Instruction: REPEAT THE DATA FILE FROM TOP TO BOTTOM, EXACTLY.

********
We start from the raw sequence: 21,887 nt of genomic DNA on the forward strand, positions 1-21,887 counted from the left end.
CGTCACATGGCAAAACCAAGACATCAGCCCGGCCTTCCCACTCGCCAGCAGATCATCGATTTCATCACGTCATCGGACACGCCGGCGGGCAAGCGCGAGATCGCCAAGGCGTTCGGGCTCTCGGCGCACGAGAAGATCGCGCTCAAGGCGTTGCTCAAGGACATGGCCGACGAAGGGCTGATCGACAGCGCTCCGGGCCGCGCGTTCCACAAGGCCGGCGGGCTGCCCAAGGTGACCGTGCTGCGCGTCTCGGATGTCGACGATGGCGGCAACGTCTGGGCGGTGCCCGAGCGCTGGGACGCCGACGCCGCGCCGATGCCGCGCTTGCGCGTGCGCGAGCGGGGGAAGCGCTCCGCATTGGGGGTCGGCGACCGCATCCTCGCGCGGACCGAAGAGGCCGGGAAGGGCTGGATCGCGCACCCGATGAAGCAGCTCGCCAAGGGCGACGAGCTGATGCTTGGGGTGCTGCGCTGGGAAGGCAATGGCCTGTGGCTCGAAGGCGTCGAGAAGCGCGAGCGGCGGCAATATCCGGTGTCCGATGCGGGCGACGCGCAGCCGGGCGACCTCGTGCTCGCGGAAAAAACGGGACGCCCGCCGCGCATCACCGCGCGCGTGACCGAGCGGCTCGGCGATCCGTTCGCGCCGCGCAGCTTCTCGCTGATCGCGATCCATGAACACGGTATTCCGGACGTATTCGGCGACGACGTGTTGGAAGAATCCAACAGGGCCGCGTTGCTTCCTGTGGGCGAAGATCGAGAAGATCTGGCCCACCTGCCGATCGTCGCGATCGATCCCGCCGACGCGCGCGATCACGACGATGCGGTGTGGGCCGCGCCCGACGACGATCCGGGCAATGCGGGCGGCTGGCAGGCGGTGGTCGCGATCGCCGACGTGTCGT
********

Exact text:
We start from the raw sequence: 21,887 nt of genomic DNA on the forward strand, positions 1-21,887 counted from the left end.
CGTCACATGGCAAAACCAAGACATCAGCCCGGCCTTCCCACTCGCCAGCAGATCATCGATTTCATCACGTCATCGGACACGCCGGCGGGCAAGCGCGAGATCGCCAAGGCGTTCGGGCTCTCGGCGCACGAGAAGATCGCGCTCAAGGCGTTGCTCAAGGACATGGCCGACGAAGGGCTGATCGACAGCGCTCCGGGCCGCGCGTTCCACAAGGCCGGCGGGCTGCCCAAGGTGACCGTGCTGCGCGTCTCGGATGTCGACGATGGCGGCAACGTCTGGGCGGTGCCCGAGCGCTGGGACGCCGACGCCGCGCCGATGCCGCGCTTGCGCGTGCGCGAGCGGGGGAAGCGCTCCGCATTGGGGGTCGGCGACCGCATCCTCGCGCGGACCGAAGAGGCCGGGAAGGGCTGGATCGCGCACCCGATGAAGCAGCTCGCCAAGGGCGACGAGCTGATGCTTGGGGTGCTGCGCTGGGAAGGCAATGGCCTGTGGCTCGAAGGCGTCGAGAAGCGCGAGCGGCGGCAATATCCGGTGTCCGATGCGGGCGACGCGCAGCCGGGCGACCTCGTGCTCGCGGAAAAAACGGGACGCCCGCCGCGCATCACCGCGCGCGTGACCGAGCGGCTCGGCGATCCGTTCGCGCCGCGCAGCTTCTCGCTGATCGCGATCCATGAACACGGTATTCCGGACGTATTCGGCGACGACGTGTTGGAAGAATCCAACAGGGCCGCGTTGCTTCCTGTGGGCGAAGATCGAGAAGATCTGGCCCACCTGCCGATCGTCGCGATCGATCCCGCCGACGCGCGCGATCACGACGATGCGGTGTGGGCCGCGCCCGACGACGATCCGGGCAATGCGGGCGGCTGGCAGGCGGTGGTCGCGATCGCCGACGTGTCGT